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Masonic Teaching, Bible Truth


"To the Law and to the Testimony;
if they speak not according to this word,
it is because there is no light in them."
Isaiah VIII, 20.

A Sermon preached to Naphthali Lodge, No. 752,
F. & A. M., and assembled Masons of New York,
on Sunday Evening, November 29th, 1908,
in St. Andrew's Church, Harlem


By R∴ W∴ and the Rev. Geo. R. Van De Water, D.D.


Transcribed by Wayne Kempton
Archivist and Historiographer of the Diocese of New York, 2016
Text courtesy of Leigh C. Eckmair, Historian/Archivist
the Gilbertsville Free Library, Gilbertsville, New York

This pamphlet is Presented in the hope that in order to gain the widest circulation possible for it, you will have it read at some communication of your lodge.

FREDERICK MILLER, Master. December, 17, 1908.


In the church, the first established in this country, the first Bishop of which, both in the land, Seabury, and in this city, Provoost was a Free Mason, there is eminent fitness in an invitation given to the Rector of St. Andrew’s, by Naphthali Lodge in the vicinity, to preach a sermon to its members, and other invited masons of this jurisdiction.

That this invitation has been so generally accepted, and that this assembly to-night is fairly representative of the most distinguished officers of the Grand Lodge, and prominent officers and members of many of our subordinate Lodges, is most gratifying. That we have here representatives from Lodges of the native place of your preacher, as well as of the three places where he has been a minister, is to him personally a source of special satisfaction. We have listened to a service of the ancient church, in which the psalm chosen was the one used aforetime, when on feast days the people assembled, and marched to the temple. Our lesson was that which has preserved to us the prayers used on the occasion of the Temple dedication. Escorted here by Knights Templar, Christian Masons, we have enjoyed witnessing the renewal of the Medieval custom of drawing sword at the recital of the ancient creed of the church.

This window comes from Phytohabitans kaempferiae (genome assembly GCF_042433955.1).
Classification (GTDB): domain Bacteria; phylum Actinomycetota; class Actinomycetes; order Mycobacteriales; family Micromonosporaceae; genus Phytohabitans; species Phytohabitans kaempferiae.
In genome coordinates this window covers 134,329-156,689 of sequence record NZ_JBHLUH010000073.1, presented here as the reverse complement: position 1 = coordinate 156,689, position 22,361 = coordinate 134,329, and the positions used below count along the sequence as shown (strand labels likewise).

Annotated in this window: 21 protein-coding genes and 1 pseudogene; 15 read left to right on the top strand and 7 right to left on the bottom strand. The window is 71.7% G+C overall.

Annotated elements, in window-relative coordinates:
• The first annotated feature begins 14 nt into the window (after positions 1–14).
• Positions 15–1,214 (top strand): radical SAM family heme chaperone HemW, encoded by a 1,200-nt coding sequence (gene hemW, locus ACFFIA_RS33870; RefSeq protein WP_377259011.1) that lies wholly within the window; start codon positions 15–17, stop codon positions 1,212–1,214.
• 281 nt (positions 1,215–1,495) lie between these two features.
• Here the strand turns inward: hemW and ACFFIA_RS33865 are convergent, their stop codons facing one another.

And now, after prayer, and the singing of our patriotic hymn, we are to give our attention to thoughts that certainly are appropriate to this occasion.

Masonry is misunderstood only by those who do not know it. To one, who understands its sublime principles, it seems strange, if not impossible, that any one could ever so far pervert its intention as to assume that it is in any way whatever antagonistic to anything that is good. It is natural enough for any one knowing nothing about it to have prejudice against it. Ignorance is always more or less prejudiced, and not infrequently assertive of error. But where one understands Masonry and is not more interested in the propagation of an organization than in the perpetuation of the truth, he comprehends Free Masonry in the aspect of a handmaid to religion, as in all respects religious, and in no respect whatever harmful to any interest of man.